Flexibility allows you to adapt to different circumstances and manage unforeseen problems easily. This is a helpful skill in today's volatile business paradigm, as processes, roles, customer preferences and expectations are continually evolving. Being flexible includes knowing how to analyse problems, solve challenges, listen and observe attentively, negotiate solutions, manage stress and try new ideas. Besides helping people respond to challenges, flexibility can help leaders enhance organisational relevance and identify new business opportunities.
The ability to work with others in a team to accomplish shared goals requires strong coordination and collaboration. People who can collaborate with colleagues and deliver results using teamwork often get preferred to lead team projects and become leaders. Effective collaboration includes several abilities, such as communication, responsibility, dependability, trust, feedback, flexibility and problem-solving. Strong collaboration skills can also help you cultivate valuable internal, external, departmental and strategic relationships with organisational partners and other supporters in the industry.
Leadership is the ability to manage others, delegate tasks, make decisions and ensure the delivery of results. Leaders help teams accomplish mutual goals by allocating tasks, mentoring members, giving feedback and managing resources. Leadership includes abilities like decision-making, motivation, integrity, communication, persuasion, mentoring, goal-setting, prioritising and facilitating collaboration.
How to develop interpersonal skills
You can follow these steps to build and improve your interpersonal skills:
1. Set an achievable goal
Conduct an honest assessment of your skills and identify the abilities you wish to develop. You can select one or two interpersonal skills to build depending on your career goals and free time. Then, set a specific, measurable, achievable, relevant and time-bound or SMART goal to develop these skills.
Related: SMART Goals: Definition and Examples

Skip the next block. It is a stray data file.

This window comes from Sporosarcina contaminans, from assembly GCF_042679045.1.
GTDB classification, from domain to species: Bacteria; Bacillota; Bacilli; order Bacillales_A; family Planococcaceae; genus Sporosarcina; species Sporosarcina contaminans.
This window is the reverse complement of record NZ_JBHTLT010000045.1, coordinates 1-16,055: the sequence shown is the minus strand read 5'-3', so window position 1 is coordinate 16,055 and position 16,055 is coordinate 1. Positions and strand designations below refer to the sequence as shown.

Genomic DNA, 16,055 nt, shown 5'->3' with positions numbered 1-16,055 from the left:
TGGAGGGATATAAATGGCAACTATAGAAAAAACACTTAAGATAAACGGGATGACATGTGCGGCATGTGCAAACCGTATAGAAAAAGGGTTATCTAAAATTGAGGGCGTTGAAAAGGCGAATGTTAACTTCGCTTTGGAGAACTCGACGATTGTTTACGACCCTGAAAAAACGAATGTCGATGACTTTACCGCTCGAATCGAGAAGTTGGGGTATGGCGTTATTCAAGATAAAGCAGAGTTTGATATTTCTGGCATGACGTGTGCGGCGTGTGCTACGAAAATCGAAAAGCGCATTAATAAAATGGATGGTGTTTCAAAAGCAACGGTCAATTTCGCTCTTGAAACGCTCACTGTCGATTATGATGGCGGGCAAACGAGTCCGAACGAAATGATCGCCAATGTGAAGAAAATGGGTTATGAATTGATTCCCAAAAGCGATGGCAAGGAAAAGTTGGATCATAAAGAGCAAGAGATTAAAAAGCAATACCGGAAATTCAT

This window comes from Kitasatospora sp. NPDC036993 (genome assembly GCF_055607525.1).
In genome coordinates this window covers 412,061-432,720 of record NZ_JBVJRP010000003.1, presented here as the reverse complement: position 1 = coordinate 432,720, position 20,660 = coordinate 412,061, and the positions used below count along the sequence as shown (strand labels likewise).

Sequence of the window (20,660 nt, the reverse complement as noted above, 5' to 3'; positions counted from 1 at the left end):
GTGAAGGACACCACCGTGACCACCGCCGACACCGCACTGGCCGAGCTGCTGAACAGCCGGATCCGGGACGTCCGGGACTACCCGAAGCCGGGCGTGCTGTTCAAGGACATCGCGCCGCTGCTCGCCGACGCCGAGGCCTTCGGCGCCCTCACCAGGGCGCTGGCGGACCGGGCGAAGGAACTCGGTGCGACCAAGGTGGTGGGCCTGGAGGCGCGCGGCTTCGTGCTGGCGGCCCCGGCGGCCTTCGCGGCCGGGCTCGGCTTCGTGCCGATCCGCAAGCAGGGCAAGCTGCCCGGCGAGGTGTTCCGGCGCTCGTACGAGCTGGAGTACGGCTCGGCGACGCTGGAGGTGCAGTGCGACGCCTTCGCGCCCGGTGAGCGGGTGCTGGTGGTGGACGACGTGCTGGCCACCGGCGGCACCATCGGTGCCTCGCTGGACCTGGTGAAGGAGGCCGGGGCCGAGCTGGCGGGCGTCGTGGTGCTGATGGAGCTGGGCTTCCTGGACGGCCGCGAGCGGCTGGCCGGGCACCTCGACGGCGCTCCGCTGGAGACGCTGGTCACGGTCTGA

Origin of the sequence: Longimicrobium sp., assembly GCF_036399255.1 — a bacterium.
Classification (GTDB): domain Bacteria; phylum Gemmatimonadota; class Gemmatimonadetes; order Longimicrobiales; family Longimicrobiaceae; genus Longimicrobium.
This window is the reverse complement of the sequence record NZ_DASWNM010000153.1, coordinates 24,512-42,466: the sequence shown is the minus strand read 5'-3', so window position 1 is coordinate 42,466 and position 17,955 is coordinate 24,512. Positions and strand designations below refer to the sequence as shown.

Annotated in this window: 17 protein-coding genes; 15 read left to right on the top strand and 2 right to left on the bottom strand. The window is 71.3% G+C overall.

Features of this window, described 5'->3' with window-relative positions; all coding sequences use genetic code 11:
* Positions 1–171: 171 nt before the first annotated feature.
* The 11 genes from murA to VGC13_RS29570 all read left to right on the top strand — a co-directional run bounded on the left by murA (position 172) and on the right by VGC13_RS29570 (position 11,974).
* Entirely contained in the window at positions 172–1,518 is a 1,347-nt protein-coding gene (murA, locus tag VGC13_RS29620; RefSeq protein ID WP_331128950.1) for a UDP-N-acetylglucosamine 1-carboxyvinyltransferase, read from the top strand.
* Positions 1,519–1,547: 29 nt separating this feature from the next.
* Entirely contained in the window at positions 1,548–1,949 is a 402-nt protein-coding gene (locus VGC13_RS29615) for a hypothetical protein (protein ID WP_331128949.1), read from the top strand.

2. Undertake short-term courses and certifications
Many institutes and training centres conduct courses and workshops to develop interpersonal skills. You can also register for free courses that are available on digital learning platforms. These courses often focus on building one or more skills, like communication or leadership, and can provide you with a structured learning experience. Acquiring these skills can improve your confidence to assume new duties in your workplace. Similarly, the completion of well-known certifications can create a positive impression on the hiring manager when you're applying for jobs as they help convey that you possess valuable interpersonal abilities.
3. Be mindful of your actions and words
Being aware of your actions, conversations and words can help you behave more consciously. This can make you more mindful of the impact that you have on others and help you identify how you can make your interactions more effective. Similarly, observe others when you're interacting with them and try to pay attention to non-verbal cues such as their tone and body language. If there's someone in your team that you respect and admire, you can start noticing how they conduct themselves and attempt to imbibe these qualities.
4. Identify opportunities to implement your skills
Once you start building basic skills, find opportunities to exercise them. For example, if you're trying to improve your communication or presentation skills, you can volunteer to host the next team meeting. Similarly, to build teamwork skills, you can ask your supervisor to assign tasks that require high levels of interaction, collaboration and knowledge exchange with your colleagues. By practising regularly, you can expedite skills development significantly.
5. Find a mentor
A mentor is someone who can guide you to improve your skills by sharing feedback, counselling and training. While finding a mentor within the workplace is ideal, you can also seek the mentorship of experts and leaders in the industry. Through individual sessions, practical exercises and constant support, a mentor can help improve your interpersonal skills by personalising your learning journey.
6. Seek feedback regularly
Ask for recommendations from friends and colleagues proficient in specific soft skills. This can give you an external perspective to identify your shortcomings and help you learn how to improve them. You can also ask your colleagues to critique your skills and offer constructive feedback and suggestions for improvement. This is also an excellent method to check your progress at regular intervals.